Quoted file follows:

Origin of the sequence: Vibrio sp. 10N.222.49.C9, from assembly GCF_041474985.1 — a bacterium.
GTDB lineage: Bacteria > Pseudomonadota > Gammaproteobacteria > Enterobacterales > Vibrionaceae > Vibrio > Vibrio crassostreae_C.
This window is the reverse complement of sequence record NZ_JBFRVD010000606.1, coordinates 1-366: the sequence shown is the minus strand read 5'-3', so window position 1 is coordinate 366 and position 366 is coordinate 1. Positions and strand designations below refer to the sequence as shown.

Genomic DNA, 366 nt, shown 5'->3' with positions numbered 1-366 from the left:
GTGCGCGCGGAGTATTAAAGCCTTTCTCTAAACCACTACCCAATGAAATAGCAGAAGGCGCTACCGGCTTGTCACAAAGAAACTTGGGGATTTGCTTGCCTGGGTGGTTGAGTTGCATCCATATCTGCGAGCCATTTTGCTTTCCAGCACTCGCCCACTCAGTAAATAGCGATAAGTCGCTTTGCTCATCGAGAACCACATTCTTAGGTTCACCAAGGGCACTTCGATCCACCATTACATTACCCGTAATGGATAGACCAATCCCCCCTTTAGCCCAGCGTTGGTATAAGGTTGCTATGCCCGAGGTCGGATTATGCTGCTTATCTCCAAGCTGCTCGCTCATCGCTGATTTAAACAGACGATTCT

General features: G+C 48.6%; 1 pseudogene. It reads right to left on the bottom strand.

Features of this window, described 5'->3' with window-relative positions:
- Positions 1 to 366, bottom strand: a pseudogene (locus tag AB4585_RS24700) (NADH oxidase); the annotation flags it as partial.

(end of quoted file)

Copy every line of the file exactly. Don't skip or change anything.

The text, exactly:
Origin of the sequence: Vibrio sp. 10N.222.49.C9, from assembly GCF_041474985.1 — a bacterium.
GTDB lineage: Bacteria > Pseudomonadota > Gammaproteobacteria > Enterobacterales > Vibrionaceae > Vibrio > Vibrio crassostreae_C.
This window is the reverse complement of sequence record NZ_JBFRVD010000606.1, coordinates 1-366: the sequence shown is the minus strand read 5'-3', so window position 1 is coordinate 366 and position 366 is coordinate 1. Positions and strand designations below refer to the sequence as shown.

Genomic DNA, 366 nt, shown 5'->3' with positions numbered 1-366 from the left:
GTGCGCGCGGAGTATTAAAGCCTTTCTCTAAACCACTACCCAATGAAATAGCAGAAGGCGCTACCGGCTTGTCACAAAGAAACTTGGGGATTTGCTTGCCTGGGTGGTTGAGTTGCATCCATATCTGCGAGCCATTTTGCTTTCCAGCACTCGCCCACTCAGTAAATAGCGATAAGTCGCTTTGCTCATCGAGAACCACATTCTTAGGTTCACCAAGGGCACTTCGATCCACCATTACATTACCCGTAATGGATAGACCAATCCCCCCTTTAGCCCAGCGTTGGTATAAGGTTGCTATGCCCGAGGTCGGATTATGCTGCTTATCTCCAAGCTGCTCGCTCATCGCTGATTTAAACAGACGATTCT

General features: G+C 48.6%; 1 pseudogene. It reads right to left on the bottom strand.

Features of this window, described 5'->3' with window-relative positions:
- Positions 1 to 366, bottom strand: a pseudogene (locus tag AB4585_RS24700) (NADH oxidase); the annotation flags it as partial.